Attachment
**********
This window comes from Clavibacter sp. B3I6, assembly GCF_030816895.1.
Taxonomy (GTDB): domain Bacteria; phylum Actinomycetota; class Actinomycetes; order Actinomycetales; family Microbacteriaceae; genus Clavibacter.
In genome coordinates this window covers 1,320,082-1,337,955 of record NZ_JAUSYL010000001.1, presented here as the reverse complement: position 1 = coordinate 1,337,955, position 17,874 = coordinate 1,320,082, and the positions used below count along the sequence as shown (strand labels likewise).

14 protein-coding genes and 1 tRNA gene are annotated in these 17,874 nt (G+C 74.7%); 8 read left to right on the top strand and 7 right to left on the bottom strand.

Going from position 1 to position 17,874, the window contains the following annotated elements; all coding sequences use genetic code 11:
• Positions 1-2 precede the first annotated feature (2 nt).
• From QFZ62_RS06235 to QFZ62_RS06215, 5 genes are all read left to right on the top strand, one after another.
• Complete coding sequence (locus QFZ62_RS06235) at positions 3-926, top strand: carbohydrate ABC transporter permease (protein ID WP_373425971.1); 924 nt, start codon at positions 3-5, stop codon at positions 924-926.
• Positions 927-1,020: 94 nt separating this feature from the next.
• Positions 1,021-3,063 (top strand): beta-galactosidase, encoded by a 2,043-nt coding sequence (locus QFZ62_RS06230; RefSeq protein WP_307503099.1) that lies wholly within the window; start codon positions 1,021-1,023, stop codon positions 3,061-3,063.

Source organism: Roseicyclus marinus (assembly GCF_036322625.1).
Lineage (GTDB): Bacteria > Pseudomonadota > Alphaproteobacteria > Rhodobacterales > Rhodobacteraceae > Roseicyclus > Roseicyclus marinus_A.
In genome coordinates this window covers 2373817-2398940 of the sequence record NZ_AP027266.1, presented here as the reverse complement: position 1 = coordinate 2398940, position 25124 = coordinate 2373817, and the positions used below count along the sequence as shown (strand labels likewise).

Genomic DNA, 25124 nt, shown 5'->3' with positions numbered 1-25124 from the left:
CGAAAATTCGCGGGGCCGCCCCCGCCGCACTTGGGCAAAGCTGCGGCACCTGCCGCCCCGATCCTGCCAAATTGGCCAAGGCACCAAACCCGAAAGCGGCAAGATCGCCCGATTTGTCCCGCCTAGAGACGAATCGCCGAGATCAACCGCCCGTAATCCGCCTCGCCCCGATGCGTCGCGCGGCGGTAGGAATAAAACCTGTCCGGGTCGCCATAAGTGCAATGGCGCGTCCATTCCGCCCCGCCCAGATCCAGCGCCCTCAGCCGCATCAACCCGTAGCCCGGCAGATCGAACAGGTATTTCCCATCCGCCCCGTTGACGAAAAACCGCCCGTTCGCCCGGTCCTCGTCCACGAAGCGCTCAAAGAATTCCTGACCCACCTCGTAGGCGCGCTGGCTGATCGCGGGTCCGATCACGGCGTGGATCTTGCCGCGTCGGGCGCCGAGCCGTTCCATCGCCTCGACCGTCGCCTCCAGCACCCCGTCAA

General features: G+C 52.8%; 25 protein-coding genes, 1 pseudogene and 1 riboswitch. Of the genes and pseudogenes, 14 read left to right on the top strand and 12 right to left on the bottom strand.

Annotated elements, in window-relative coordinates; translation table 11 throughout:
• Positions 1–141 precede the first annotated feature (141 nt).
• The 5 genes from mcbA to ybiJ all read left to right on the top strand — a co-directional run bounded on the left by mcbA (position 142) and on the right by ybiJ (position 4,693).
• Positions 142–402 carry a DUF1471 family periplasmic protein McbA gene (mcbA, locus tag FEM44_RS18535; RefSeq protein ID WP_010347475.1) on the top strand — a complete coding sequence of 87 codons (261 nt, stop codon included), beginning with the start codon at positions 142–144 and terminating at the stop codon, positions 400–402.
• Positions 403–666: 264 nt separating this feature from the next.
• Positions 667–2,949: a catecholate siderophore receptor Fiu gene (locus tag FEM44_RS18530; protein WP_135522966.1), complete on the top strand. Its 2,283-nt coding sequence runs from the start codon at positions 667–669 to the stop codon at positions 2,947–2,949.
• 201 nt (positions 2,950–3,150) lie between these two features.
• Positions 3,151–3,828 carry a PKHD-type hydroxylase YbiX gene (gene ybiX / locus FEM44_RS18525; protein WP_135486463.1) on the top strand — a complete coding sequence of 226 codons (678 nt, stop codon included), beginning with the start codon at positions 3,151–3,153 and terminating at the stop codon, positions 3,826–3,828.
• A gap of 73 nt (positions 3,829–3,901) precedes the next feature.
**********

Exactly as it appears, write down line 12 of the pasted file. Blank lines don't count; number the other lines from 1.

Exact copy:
Lineage (GTDB): Bacteria > Pseudomonadota > Alphaproteobacteria > Rhodobacterales > Rhodobacteraceae > Roseicyclus > Roseicyclus marinus_A.